ILO Convention on Violence and Harassment adopted
09 Sep 2019
The employment and labour department has called on employers to ensure that their policies are in line with the recently adopted International Labour Organization (ILO) Convention on Violence and Harassment.
The Convention was adopted at the Centenary International Labour Conference on 10-21 June 2019 in Geneva.
According to the ILO, the “Convention recognizes that violence and harassment in the world of work constitutes a human rights violation and a threat to equal opportunities; and is unacceptable and incompatible with decent work”.
In a statement, the department indicated that besides sexual harassment, other forms of violence and harassment include unwanted advances, comments, messages, bullying and many other actions that make the work environment unbearable.
The ILO Convention is meant to protect both men and women and applies to all sectors, whether private or public, both in the formal and informal economy.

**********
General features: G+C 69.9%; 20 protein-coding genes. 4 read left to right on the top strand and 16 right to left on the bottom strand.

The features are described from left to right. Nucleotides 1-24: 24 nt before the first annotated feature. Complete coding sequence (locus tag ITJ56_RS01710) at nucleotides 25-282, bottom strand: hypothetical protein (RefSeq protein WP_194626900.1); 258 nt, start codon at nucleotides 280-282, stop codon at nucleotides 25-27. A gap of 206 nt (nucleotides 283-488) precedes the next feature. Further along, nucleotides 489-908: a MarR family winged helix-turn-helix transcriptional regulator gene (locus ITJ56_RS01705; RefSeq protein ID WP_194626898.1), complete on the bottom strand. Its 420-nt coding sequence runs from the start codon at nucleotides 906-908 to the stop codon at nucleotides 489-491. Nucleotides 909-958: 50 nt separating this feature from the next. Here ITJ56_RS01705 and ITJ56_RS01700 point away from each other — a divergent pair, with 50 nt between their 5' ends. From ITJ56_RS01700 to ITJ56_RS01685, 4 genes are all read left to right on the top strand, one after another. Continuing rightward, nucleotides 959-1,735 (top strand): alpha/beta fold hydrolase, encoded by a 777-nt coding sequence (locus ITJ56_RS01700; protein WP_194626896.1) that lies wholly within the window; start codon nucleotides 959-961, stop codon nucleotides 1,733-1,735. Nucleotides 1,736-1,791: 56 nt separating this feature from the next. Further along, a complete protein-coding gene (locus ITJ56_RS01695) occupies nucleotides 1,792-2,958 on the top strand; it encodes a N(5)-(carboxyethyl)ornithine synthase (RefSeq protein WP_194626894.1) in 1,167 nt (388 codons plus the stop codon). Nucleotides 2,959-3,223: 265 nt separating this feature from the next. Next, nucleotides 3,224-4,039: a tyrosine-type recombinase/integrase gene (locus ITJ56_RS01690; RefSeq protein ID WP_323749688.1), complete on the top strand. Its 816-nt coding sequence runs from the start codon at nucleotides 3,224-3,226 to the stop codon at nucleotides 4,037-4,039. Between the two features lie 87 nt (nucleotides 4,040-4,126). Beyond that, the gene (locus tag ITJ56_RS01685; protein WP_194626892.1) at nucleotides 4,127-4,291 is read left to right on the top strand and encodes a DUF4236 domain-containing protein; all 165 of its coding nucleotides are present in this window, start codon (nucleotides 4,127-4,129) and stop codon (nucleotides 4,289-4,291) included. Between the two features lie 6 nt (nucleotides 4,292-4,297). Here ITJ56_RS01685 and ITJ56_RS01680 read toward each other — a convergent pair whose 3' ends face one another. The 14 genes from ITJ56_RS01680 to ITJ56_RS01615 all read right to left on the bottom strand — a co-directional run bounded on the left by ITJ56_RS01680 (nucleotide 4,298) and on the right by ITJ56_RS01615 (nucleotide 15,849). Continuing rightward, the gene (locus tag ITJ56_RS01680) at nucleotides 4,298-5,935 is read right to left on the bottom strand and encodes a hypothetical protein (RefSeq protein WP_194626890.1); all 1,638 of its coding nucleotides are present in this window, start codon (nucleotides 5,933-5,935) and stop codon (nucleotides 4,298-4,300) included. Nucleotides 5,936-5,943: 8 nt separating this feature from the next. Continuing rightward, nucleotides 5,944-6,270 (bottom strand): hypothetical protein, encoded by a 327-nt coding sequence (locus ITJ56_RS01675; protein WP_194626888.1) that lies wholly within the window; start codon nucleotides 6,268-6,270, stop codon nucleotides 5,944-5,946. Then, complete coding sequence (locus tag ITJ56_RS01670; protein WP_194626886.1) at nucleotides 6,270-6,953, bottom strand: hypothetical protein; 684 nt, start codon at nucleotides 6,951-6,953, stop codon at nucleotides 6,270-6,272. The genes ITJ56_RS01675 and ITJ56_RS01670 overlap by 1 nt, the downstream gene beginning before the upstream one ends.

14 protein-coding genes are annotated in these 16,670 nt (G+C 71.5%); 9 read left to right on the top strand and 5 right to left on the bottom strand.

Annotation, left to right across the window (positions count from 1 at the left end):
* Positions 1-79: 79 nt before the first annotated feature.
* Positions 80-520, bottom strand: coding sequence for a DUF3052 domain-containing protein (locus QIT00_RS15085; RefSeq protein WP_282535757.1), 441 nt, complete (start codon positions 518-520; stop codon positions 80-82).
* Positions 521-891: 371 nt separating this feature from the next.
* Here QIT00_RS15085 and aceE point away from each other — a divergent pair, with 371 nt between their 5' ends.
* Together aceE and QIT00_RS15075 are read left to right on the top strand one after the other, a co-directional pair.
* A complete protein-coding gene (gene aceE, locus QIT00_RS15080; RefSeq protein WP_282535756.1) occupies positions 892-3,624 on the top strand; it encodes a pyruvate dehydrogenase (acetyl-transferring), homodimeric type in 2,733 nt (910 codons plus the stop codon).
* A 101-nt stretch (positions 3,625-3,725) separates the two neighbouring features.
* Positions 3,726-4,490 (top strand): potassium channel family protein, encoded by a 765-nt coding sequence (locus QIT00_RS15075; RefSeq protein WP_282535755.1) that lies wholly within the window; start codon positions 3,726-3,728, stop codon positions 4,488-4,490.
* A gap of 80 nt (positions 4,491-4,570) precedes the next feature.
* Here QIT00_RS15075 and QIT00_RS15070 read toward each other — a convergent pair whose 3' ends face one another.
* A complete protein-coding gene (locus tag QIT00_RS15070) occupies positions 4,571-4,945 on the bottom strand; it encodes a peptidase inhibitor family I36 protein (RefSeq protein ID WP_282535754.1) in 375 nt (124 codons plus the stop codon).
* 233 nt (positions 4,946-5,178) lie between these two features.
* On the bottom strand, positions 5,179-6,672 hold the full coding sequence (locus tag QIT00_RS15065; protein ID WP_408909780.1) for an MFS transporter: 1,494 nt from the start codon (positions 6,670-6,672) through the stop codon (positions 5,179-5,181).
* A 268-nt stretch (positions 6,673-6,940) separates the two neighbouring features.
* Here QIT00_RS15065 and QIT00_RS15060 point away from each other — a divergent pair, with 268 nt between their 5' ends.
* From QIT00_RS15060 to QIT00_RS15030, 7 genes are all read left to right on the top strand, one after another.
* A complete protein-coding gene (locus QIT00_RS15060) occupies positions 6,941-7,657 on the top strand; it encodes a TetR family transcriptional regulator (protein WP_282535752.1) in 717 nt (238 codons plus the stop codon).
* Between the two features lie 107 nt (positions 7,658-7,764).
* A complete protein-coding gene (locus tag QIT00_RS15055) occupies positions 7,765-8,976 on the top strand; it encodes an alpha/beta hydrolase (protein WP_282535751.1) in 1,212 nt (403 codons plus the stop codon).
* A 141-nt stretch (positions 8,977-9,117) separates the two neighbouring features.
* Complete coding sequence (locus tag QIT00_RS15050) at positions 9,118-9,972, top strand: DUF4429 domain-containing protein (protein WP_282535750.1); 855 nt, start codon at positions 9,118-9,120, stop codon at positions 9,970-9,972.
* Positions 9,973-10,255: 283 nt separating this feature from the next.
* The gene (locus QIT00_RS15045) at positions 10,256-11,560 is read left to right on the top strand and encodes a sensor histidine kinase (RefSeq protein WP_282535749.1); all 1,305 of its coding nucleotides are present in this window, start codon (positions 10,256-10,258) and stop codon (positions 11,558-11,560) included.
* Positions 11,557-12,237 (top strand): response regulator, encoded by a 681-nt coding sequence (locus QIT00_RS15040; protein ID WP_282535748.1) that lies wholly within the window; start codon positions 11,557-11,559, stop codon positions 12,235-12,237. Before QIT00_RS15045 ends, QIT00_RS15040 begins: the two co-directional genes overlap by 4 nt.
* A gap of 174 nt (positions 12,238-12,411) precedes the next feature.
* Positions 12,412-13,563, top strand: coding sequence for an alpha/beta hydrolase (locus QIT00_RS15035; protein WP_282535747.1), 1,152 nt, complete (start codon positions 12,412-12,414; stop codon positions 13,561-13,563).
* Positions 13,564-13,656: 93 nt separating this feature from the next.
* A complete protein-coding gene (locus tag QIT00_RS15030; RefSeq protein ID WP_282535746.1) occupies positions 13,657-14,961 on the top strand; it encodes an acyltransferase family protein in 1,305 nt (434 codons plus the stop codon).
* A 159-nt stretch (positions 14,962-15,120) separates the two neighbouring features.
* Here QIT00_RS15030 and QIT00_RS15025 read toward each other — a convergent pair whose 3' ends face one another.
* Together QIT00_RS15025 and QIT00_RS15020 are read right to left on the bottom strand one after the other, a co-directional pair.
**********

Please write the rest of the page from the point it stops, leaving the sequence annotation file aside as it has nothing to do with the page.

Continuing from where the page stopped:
At a recent employment equity roadshow in Durban, the department’s Employment Equity Director, Ntsoaki Mamashela, called on employers to “conduct risk assessment at your workplace and have your policies in line with the Convention and make sure that such policies protect employees against violence and harassment including third parties, that is, those who are not part of the incident but are affected.”
In the near future, employers will be required to report on the Convention.
In another statement, the department indicated that the Convention protects workers and other persons in the world of work including:
- Employees as defined by national law and practices, as well as
- Persons working irrespective of their contractual status;
- Persons in training, including interns and apprentices;
- Workers whose employment has been terminated;
- Job seekers and job applicants; and
- Individuals exercising the authority, duties or responsibilities of an employer.
- Violence and harassment in the workplace: The latest from the ILO
- Gender discrimination and sexual harassment in the 21st century – What does the law say?